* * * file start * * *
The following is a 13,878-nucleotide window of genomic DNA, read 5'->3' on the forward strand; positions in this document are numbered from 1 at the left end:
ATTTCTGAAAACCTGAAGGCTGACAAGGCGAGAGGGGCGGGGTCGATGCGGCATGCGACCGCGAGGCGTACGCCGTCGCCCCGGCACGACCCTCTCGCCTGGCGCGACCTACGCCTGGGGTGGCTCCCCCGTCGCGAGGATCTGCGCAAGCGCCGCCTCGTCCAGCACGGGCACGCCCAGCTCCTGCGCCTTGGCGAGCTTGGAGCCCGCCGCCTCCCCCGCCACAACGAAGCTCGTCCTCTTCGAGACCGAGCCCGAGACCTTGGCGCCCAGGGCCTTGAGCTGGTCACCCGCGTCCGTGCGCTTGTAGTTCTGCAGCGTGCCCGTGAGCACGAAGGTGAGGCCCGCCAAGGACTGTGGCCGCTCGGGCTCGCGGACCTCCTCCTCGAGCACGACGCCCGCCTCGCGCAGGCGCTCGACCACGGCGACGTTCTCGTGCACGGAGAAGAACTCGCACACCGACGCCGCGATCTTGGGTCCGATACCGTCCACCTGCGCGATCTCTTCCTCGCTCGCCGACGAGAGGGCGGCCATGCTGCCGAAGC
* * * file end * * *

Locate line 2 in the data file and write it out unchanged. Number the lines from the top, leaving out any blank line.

ATTTCTGAAAACCTGAAGGCTGACAAGGCGAGAGGGGCGGGGTCGATGCGGCATGCGACCGCGAGGCGTACGCCGTCGCCCCGGCACGACCCTCTCGCCTGGCGCGACCTACGCCTGGGGTGGCTCCCCCGTCGCGAGGATCTGCGCAAGCGCCGCCTCGTCCAGCACGGGCACGCCCAGCTCCTGCGCCTTGGCGAGCTTGGAGCCCGCCGCCTCCCCCGCCACAACGAAGCTCGTCCTCTTCGAGACCGAGCCCGAGACCTTGGCGCCCAGGGCCTTGAGCTGGTCACCCGCGTCCGTGCGCTTGTAGTTCTGCAGCGTGCCCGTGAGCACGAAGGTGAGGCCCGCCAAGGACTGTGGCCGCTCGGGCTCGCGGACCTCCTCCTCGAGCACGACGCCCGCCTCGCGCAGGCGCTCGACCACGGCGACGTTCTCGTGCACGGAGAAGAACTCGCACACCGACGCCGCGATCTTGGGTCCGATACCGTCCACCTGCGCGATCTCTTCCTCGCTCGCCGACGAGAGGGCGGCCATGCTGCCGAAGC